I had the honor of speak­ing at the funeral of New York City Detect­ive Rafael Ramos. I didn’t know him, but I knew him. He’s like the most cour­ageous and compas­sion­ate guys I grew up with in Clay­mont, Del., the ones who were always there to help. Rafael was an active member of his church, about to be ordained as a chap­lain. He didn’t just keep a Bible in his locker, he lived his ministry as part of his job, reach­ing out to all people. He was a former school safety officer, who joined the NYPD at age 37. He was a father, a husband, and a son.

I was welcomed into the home of his part­ner, Wenjian Liu. A seven-year veteran of the force. He came to these shores from China as a 12-year-old and spoke several dialects. He was a newly­wed.

Both were minor­it­ies. Both were the product of the community they lived in. Both knew the sting of stereo­types, of preju­dice. They had famil­ies. They had stor­ies. They had a human­ity that was denied by an assas­sin, who judged them by the color of their uniform, and not by the content of their char­ac­ter.

We have to start seeing each other. We have to recog­nize that the black male on the corner is also a kid who likes to draw, and maybe has a future as an archi­tect. We have to recog­nize that the cop on the beat is also a mom who plays basket­ball.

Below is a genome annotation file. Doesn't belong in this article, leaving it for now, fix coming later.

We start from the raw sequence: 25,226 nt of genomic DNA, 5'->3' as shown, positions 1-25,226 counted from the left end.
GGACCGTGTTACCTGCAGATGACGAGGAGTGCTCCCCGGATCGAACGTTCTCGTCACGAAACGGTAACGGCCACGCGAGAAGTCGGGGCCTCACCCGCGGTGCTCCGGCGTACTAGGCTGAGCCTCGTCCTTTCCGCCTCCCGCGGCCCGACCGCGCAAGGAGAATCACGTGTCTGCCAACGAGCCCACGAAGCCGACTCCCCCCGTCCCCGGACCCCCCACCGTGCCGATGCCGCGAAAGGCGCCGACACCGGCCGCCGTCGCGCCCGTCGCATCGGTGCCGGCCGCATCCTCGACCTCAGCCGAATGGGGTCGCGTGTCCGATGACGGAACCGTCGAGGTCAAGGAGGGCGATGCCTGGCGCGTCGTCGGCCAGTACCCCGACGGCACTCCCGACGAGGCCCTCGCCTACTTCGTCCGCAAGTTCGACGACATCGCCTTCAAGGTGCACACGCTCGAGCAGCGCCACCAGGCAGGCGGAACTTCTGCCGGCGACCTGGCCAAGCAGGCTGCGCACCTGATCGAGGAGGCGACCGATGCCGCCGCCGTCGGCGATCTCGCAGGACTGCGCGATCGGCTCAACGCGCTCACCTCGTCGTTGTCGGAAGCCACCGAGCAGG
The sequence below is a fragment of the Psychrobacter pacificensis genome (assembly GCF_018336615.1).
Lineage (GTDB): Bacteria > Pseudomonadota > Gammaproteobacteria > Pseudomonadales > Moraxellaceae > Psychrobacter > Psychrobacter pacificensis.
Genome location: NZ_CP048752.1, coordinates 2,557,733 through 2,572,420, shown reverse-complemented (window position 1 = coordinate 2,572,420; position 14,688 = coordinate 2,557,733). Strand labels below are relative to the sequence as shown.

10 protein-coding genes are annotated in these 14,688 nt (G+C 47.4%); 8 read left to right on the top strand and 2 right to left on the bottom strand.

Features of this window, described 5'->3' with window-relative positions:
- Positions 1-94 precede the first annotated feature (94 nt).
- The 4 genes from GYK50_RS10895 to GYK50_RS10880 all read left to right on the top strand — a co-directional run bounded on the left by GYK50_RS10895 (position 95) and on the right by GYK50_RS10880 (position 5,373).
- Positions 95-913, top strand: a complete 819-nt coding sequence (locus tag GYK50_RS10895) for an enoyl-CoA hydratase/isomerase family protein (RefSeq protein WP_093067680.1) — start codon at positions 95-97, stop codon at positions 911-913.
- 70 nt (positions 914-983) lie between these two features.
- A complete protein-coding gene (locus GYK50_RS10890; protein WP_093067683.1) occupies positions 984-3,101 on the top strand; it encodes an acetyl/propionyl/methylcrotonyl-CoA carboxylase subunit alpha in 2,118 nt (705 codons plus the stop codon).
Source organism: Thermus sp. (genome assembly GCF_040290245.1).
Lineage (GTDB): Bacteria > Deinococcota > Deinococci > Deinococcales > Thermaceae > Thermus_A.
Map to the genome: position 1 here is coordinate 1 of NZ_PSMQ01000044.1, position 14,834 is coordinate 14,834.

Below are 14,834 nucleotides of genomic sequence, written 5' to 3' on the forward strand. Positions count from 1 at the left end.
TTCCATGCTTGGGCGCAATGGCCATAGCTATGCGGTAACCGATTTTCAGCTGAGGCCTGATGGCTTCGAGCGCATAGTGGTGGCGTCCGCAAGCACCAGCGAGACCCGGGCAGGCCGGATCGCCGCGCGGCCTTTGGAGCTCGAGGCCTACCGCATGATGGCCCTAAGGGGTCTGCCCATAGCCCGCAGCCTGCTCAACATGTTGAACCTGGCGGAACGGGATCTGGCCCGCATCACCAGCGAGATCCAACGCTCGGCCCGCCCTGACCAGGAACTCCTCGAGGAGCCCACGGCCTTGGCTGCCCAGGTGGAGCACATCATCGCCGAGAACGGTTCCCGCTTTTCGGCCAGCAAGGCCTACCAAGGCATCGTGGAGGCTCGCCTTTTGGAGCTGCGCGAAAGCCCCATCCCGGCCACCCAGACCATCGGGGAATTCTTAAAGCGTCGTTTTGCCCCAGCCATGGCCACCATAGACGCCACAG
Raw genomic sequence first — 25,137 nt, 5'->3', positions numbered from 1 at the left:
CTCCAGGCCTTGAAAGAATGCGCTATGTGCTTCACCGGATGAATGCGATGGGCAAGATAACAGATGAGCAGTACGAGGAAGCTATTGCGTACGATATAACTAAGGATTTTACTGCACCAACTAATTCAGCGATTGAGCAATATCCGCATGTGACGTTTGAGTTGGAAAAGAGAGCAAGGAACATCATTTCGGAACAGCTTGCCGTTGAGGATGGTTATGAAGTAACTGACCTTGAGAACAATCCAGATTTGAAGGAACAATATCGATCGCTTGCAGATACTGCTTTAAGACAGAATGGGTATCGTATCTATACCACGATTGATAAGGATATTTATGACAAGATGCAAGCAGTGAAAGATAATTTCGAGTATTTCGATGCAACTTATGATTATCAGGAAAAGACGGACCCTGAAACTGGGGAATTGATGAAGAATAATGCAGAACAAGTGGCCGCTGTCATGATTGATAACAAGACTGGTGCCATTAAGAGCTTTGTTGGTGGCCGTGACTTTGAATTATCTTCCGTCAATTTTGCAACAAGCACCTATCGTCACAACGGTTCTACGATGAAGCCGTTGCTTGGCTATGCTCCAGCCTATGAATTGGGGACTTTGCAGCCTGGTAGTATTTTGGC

It is the respons­ib­il­ity of every community to recog­nize the human­ity of the men and women who volun­teer to put them­selves in harm’s way, to answer the urgent call in the night, to do the best that they can. And it is the respons­ib­il­ity of every officer who takes an oath to protect and serve to respect the dignity of every person that officer encoun­ters, young or old, male or female, black, white, Hispanic, or Asian.

We need to agree as a nation on two basic state­ments of truth. Number one, cops have a right to make it home to their famil­ies tonight. And number two, all minor­it­ies have a right to be treated with dignity and respect. Because all life matters. And the fact that all life matters is the reason most officers became cops in the first place. And no one, no matter what their posi­tion, what badge they wear, no one is above the law. There can be no notion of impun­ity for any indi­vidual in soci­ety, regard­less of their posi­tion.

There are changes that Pres­id­ent Obama and I believe can and should be made that can help change the way police patrol their often danger­ous streets without jeop­ard­iz­ing the safety or secur­ity of the community, which is the whole reason to patrol the street in the first place.